“In the workshops, seeing the entire process of a living animal turning into a dead animal turning into a meal is an awakening experience for so many people,” he says.

“In a class of 10 people, where everyone knows they have just made the choice to kill a chicken and they go and do it, there is usually quite a lot of tears. We pretty much cry at the end of every workshop.”

The success of Whole Larder Love shows that the idea of being more involved in the production of our own food is an increasingly alluring one for many of us. This is why we pay $250 for a one-day salami-making workshop, or grow veggies in our backyard. Or maybe even keep some chooks.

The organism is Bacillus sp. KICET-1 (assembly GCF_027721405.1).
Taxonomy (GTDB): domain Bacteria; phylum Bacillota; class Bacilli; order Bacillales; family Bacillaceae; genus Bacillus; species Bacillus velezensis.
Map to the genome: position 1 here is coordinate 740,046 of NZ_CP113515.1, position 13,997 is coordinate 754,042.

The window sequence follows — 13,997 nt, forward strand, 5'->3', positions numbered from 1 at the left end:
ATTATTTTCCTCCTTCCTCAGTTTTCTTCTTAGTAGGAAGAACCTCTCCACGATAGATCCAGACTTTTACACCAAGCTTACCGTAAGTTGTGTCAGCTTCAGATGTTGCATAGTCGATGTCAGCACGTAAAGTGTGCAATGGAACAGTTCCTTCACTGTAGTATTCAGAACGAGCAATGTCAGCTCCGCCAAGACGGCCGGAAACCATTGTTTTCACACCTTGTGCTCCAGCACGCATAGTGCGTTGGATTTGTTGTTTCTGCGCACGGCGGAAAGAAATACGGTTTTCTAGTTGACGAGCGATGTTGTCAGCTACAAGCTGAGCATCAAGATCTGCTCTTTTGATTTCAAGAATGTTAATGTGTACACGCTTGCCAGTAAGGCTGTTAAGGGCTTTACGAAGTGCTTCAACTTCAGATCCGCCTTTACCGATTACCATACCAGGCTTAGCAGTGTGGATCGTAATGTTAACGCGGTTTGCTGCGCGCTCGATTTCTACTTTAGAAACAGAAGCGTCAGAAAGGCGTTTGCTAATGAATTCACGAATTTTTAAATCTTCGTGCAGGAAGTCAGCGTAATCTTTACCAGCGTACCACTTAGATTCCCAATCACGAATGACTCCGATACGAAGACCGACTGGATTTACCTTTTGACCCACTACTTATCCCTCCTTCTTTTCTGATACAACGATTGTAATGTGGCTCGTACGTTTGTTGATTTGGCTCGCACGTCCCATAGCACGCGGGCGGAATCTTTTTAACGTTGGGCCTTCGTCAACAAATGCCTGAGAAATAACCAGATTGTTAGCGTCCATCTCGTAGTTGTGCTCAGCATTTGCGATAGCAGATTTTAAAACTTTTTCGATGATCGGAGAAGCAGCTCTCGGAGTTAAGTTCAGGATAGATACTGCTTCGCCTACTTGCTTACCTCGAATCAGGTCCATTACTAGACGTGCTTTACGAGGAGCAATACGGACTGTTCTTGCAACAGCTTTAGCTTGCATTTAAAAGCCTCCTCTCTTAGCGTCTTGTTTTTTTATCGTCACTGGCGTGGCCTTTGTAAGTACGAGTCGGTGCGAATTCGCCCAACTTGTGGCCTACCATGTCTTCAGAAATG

We’re happy to take these little day trips to self-sufficiency before returning to the safety of jobs and money. But how many of us really want to live there permanently?

Anderson cheerfully tells me he’s only got $500 in the bank, which he says is more than he needs. His main costs are rent and petrol to take his girls to school from their rented farmhouse in Clarkes Hill, between Ballarat and Daylesford. This comes from Berry’s occasional work as a wedding photographer, a very small amount of royalties from his book and fees from a regular column he writes for The Guardian Australia.

“We don’t need much to live,” he says. “I’ve got enough money to pay rent and bills. When you don’t have any money, you just wait until you’ve got it.”

Anderson seems totally at peace with his decision to be deliberately poor, but does acknowledge that a lack of money can bring with it huge problems, specifically when it comes to security around having a permanent place to live and work.